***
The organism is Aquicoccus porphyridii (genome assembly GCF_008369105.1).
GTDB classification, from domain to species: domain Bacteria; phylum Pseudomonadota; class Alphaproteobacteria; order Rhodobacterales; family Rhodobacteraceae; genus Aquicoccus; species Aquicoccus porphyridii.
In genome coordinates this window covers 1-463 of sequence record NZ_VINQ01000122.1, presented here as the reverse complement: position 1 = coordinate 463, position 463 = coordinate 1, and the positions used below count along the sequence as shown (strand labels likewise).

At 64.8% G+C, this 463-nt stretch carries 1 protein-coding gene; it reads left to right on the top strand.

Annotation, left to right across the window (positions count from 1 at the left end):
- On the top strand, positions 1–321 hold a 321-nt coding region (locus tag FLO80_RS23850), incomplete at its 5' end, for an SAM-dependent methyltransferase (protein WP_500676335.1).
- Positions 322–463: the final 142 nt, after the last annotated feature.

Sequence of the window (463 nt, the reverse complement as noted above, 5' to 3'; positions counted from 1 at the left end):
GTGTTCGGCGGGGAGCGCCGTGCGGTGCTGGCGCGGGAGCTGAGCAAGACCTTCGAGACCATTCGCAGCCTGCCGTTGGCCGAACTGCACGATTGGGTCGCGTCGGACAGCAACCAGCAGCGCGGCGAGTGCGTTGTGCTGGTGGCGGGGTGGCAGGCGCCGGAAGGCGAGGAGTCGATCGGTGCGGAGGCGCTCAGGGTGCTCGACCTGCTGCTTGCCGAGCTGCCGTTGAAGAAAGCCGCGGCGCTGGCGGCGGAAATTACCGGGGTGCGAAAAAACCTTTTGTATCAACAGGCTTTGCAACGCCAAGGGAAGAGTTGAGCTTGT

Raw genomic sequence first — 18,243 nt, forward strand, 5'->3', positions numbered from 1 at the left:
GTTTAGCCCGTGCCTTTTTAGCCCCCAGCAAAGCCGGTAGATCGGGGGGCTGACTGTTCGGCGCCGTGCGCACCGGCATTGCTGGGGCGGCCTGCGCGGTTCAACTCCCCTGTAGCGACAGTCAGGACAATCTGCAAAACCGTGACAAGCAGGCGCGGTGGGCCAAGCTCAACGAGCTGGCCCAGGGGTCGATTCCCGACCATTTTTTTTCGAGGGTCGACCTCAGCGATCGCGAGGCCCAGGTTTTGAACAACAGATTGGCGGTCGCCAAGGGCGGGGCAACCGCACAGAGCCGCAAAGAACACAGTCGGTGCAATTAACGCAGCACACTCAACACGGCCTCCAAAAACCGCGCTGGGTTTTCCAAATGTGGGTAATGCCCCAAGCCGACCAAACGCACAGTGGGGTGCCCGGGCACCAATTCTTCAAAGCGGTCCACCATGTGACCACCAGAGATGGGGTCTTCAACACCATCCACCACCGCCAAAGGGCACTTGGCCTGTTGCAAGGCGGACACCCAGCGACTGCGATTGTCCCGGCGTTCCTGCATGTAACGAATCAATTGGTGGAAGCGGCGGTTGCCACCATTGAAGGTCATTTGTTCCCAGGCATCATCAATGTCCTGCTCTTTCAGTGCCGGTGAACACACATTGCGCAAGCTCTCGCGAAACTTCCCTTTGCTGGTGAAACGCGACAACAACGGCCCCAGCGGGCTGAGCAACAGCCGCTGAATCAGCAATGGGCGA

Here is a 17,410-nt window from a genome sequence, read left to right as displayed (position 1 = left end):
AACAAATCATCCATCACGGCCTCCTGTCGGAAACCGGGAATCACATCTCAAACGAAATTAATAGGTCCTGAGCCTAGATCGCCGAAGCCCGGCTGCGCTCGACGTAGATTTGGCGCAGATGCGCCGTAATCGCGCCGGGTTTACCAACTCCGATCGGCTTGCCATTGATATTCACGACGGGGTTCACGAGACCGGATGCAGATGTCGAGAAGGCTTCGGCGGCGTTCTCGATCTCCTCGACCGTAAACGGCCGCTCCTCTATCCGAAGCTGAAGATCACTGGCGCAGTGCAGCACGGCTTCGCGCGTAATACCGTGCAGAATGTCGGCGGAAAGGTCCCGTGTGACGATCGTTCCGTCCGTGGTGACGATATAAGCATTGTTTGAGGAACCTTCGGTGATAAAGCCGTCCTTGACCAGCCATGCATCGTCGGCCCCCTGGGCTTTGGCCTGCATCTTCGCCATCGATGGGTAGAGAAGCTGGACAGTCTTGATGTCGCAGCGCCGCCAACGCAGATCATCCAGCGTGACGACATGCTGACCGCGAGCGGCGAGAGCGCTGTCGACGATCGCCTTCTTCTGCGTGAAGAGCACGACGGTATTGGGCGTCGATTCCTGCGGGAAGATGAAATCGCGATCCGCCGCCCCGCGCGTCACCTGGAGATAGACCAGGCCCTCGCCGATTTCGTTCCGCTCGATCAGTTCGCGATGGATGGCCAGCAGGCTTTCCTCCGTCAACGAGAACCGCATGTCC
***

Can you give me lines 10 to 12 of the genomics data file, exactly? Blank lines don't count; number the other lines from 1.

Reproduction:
Raw genomic sequence first — 18,243 nt, forward strand, 5'->3', positions numbered from 1 at the left:
GTTTAGCCCGTGCCTTTTTAGCCCCCAGCAAAGCCGGTAGATCGGGGGGCTGACTGTTCGGCGCCGTGCGCACCGGCATTGCTGGGGCGGCCTGCGCGGTTCAACTCCCCTGTAGCGACAGTCAGGACAATCTGCAAAACCGTGACAAGCAGGCGCGGTGGGCCAAGCTCAACGAGCTGGCCCAGGGGTCGATTCCCGACCATTTTTTTTCGAGGGTCGACCTCAGCGATCGCGAGGCCCAGGTTTTGAACAACAGATTGGCGGTCGCCAAGGGCGGGGCAACCGCACAGAGCCGCAAAGAACACAGTCGGTGCAATTAACGCAGCACACTCAACACGGCCTCCAAAAACCGCGCTGGGTTTTCCAAATGTGGGTAATGCCCCAAGCCGACCAAACGCACAGTGGGGTGCCCGGGCACCAATTCTTCAAAGCGGTCCACCATGTGACCACCAGAGATGGGGTCTTCAACACCATCCACCACCGCCAAAGGGCACTTGGCCTGTTGCAAGGCGGACACCCAGCGACTGCGATTGTCCCGGCGTTCCTGCATGTAACGAATCAATTGGTGGAAGCGGCGGTTGCCACCATTGAAGGTCATTTGTTCCCAGGCATCATCAATGTCCTGCTCTTTCAGTGCCGGTGAACACACATTGCGCAAGCTCTCGCGAAACTTCCCTTTGCTGGTGAAACGCGACAACAACGGCCCCAGCGGGCTGAGCAACAGCCGCTGAATCAGCAATGGGCGA

Here is a 17,410-nt window from a genome sequence, read left to right as displayed (position 1 = left end):